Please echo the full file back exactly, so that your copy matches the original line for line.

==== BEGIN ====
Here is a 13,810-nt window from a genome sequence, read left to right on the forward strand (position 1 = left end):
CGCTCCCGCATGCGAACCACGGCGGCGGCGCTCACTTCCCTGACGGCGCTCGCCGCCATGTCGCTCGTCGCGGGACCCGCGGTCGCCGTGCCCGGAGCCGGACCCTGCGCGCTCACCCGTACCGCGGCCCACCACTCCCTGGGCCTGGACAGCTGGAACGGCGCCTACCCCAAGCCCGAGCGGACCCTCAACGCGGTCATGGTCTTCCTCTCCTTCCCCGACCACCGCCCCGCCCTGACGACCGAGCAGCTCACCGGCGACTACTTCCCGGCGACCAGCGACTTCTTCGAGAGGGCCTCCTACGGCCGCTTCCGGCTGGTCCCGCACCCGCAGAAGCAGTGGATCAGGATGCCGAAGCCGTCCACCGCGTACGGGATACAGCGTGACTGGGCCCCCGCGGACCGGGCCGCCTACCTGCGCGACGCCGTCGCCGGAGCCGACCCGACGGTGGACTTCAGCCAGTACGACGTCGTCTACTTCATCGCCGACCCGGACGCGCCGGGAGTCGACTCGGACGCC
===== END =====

Here is a 13,810-nt window from a genome sequence, read left to right on the forward strand (position 1 = left end):
CGCTCCCGCATGCGAACCACGGCGGCGGCGCTCACTTCCCTGACGGCGCTCGCCGCCATGTCGCTCGTCGCGGGACCCGCGGTCGCCGTGCCCGGAGCCGGACCCTGCGCGCTCACCCGTACCGCGGCCCACCACTCCCTGGGCCTGGACAGCTGGAACGGCGCCTACCCCAAGCCCGAGCGGACCCTCAACGCGGTCATGGTCTTCCTCTCCTTCCCCGACCACCGCCCCGCCCTGACGACCGAGCAGCTCACCGGCGACTACTTCCCGGCGACCAGCGACTTCTTCGAGAGGGCCTCCTACGGCCGCTTCCGGCTGGTCCCGCACCCGCAGAAGCAGTGGATCAGGATGCCGAAGCCGTCCACCGCGTACGGGATACAGCGTGACTGGGCCCCCGCGGACCGGGCCGCCTACCTGCGCGACGCCGTCGCCGGAGCCGACCCGACGGTGGACTTCAGCCAGTACGACGTCGTCTACTTCATCGCCGACCCGGACGCGCCGGGAGTCGACTCGGACGCC